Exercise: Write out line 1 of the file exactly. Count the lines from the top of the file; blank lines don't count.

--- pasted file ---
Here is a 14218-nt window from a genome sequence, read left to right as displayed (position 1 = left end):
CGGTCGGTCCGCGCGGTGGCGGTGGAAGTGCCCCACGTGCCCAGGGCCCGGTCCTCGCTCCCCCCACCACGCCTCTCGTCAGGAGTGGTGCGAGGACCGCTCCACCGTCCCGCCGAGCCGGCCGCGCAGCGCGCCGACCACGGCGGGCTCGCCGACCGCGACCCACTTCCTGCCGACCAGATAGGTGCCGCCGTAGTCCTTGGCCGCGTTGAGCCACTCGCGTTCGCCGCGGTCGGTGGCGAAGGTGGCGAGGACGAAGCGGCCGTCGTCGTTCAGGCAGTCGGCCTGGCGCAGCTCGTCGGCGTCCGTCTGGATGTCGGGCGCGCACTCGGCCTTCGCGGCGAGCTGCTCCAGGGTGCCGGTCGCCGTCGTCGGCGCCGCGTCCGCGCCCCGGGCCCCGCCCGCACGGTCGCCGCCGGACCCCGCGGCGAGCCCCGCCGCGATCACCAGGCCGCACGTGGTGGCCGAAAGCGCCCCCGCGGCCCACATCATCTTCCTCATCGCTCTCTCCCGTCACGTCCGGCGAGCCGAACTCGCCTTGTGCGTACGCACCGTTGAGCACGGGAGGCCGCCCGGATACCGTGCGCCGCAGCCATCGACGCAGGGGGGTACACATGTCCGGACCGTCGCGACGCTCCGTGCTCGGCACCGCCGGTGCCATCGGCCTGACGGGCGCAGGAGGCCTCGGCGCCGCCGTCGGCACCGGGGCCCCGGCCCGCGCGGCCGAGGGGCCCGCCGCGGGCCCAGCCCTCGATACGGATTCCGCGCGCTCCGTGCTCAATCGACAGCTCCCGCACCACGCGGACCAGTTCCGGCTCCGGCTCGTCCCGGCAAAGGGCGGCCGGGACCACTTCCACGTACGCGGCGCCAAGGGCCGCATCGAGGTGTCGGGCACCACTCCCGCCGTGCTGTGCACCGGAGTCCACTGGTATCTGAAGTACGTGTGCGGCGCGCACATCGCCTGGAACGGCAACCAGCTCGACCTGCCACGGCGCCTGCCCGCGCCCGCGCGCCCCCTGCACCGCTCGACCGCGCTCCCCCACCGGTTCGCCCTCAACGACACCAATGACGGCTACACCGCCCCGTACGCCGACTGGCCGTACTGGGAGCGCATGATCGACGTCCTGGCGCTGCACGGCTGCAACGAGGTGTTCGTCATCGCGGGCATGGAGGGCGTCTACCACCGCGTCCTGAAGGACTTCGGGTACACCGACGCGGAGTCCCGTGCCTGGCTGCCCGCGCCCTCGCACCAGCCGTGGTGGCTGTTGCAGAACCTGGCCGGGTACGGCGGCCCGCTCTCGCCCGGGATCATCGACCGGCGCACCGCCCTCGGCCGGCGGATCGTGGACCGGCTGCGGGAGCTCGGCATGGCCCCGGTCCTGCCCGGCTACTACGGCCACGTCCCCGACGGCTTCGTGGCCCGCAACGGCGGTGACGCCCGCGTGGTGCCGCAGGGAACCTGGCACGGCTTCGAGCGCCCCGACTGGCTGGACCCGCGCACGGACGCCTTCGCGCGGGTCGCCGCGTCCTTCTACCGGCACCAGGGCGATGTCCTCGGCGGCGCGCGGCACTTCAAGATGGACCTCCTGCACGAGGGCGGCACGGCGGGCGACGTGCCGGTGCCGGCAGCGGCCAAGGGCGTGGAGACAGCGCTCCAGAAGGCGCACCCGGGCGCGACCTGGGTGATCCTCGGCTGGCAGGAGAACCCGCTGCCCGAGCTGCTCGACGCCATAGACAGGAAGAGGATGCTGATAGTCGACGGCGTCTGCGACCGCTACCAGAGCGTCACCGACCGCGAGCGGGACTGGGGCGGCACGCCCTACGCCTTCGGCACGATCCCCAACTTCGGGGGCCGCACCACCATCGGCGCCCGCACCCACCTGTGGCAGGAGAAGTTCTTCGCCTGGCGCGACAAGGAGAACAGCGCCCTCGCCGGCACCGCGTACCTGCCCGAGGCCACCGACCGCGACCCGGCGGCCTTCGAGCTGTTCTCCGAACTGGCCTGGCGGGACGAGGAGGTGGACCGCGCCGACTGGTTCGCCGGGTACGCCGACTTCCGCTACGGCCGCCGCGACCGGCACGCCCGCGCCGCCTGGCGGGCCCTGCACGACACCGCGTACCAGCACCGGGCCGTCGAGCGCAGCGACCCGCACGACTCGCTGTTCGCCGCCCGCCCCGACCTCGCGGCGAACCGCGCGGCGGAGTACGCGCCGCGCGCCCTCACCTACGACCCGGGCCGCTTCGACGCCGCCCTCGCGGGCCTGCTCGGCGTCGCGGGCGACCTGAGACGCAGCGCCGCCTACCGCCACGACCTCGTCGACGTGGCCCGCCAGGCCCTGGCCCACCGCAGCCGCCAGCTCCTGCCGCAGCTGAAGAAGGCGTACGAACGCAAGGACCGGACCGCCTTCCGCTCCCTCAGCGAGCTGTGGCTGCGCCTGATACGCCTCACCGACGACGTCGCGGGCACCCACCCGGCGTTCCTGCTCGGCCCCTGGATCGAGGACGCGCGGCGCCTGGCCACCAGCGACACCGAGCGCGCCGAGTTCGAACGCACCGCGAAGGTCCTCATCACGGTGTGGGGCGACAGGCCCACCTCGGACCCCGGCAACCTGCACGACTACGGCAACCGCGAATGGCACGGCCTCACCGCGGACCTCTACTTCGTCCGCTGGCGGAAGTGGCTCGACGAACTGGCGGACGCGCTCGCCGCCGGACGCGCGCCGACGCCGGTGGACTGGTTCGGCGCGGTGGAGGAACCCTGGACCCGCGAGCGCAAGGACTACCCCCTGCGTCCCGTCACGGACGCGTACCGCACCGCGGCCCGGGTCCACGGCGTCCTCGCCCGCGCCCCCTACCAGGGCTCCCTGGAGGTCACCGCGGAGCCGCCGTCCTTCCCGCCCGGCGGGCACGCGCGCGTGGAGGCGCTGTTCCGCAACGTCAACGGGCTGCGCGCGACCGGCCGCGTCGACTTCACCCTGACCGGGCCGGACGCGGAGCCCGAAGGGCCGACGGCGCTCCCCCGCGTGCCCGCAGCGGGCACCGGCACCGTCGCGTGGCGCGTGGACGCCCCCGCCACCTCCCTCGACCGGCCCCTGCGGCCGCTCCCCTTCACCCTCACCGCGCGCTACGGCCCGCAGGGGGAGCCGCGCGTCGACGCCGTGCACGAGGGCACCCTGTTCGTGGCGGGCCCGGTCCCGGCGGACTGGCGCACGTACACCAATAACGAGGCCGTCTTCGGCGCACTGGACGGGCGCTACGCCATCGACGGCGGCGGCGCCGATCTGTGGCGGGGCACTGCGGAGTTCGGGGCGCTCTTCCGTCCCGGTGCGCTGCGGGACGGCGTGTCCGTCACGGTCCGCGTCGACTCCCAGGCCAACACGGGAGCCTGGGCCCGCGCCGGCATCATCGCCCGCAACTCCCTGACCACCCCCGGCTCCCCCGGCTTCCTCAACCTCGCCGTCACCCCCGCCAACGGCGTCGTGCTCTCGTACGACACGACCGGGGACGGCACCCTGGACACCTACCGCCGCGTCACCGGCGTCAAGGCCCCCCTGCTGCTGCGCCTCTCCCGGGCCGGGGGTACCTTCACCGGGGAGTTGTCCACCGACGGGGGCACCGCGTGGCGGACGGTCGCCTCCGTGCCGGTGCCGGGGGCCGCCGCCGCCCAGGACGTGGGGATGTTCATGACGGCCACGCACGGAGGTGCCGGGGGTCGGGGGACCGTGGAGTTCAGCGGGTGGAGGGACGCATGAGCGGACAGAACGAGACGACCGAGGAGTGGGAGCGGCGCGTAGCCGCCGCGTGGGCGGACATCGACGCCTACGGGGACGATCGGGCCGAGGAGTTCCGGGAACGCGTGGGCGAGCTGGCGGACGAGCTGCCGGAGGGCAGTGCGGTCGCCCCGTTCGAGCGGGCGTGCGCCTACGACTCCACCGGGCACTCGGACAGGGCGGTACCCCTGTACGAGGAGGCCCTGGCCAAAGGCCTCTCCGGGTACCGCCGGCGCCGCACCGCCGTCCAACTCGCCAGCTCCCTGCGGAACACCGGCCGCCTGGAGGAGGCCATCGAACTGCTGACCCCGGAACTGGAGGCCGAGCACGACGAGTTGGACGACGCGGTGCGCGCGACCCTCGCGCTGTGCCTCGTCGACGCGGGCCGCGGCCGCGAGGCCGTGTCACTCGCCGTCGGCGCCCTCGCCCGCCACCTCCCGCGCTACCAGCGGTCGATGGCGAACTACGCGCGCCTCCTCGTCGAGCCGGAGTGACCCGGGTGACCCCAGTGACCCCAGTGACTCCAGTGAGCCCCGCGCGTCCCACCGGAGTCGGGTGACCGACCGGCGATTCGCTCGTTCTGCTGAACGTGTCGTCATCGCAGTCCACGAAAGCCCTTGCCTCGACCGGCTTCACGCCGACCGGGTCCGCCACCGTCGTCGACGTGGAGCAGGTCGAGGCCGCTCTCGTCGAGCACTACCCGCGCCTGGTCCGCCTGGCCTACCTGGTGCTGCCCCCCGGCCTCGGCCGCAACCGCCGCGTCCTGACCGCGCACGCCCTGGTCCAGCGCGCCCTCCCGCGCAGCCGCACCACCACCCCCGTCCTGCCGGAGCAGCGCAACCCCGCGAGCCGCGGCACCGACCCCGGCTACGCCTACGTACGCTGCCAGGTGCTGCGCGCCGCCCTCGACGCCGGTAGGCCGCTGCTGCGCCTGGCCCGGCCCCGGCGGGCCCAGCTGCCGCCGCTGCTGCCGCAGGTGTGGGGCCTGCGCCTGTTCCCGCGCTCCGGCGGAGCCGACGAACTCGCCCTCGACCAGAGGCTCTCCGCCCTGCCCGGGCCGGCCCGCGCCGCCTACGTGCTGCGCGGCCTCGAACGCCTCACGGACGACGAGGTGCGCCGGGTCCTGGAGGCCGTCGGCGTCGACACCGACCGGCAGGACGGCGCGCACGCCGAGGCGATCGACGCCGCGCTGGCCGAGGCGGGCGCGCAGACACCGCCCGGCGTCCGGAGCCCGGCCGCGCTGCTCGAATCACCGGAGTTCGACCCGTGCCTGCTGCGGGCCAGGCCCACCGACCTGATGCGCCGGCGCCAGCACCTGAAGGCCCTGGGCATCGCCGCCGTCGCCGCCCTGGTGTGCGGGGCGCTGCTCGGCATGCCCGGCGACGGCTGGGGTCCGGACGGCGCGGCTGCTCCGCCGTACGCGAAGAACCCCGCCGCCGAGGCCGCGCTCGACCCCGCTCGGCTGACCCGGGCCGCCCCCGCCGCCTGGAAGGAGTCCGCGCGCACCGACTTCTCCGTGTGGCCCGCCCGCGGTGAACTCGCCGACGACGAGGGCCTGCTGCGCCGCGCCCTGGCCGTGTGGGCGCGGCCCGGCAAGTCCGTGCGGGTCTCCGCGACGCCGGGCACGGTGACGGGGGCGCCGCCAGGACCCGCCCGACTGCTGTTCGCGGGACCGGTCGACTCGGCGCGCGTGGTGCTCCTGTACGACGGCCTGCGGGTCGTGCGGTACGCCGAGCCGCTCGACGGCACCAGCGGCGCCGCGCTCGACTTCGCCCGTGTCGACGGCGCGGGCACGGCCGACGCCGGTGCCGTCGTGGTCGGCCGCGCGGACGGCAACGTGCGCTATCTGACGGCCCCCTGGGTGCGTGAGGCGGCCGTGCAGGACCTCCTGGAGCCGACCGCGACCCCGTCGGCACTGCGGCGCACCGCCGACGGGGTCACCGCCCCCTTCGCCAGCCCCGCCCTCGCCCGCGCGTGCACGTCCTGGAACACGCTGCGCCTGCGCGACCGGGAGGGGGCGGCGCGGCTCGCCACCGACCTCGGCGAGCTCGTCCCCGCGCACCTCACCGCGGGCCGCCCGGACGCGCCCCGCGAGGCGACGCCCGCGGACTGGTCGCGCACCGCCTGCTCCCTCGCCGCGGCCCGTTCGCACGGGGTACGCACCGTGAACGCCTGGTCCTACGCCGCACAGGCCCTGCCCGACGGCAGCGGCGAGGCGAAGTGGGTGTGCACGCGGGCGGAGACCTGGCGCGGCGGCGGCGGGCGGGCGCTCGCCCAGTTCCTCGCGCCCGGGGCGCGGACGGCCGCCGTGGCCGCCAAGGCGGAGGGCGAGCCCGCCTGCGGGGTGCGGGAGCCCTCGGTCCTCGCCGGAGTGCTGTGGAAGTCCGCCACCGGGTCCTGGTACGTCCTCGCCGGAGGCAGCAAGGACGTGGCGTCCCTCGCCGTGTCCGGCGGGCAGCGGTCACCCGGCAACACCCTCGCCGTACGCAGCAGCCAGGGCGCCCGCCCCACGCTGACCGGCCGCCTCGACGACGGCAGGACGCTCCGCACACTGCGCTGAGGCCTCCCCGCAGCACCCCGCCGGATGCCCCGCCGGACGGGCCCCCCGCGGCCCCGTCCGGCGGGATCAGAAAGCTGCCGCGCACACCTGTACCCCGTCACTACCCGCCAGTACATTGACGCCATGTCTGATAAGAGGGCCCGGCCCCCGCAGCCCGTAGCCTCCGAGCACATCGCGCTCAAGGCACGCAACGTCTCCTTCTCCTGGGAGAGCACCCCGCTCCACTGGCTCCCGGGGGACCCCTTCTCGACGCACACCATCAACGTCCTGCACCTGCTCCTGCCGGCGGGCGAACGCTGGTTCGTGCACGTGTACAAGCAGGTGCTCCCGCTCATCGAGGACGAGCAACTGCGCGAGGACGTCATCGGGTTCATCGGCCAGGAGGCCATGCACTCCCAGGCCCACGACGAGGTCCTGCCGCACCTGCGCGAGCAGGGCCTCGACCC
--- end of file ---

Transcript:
Here is a 14218-nt window from a genome sequence, read left to right as displayed (position 1 = left end):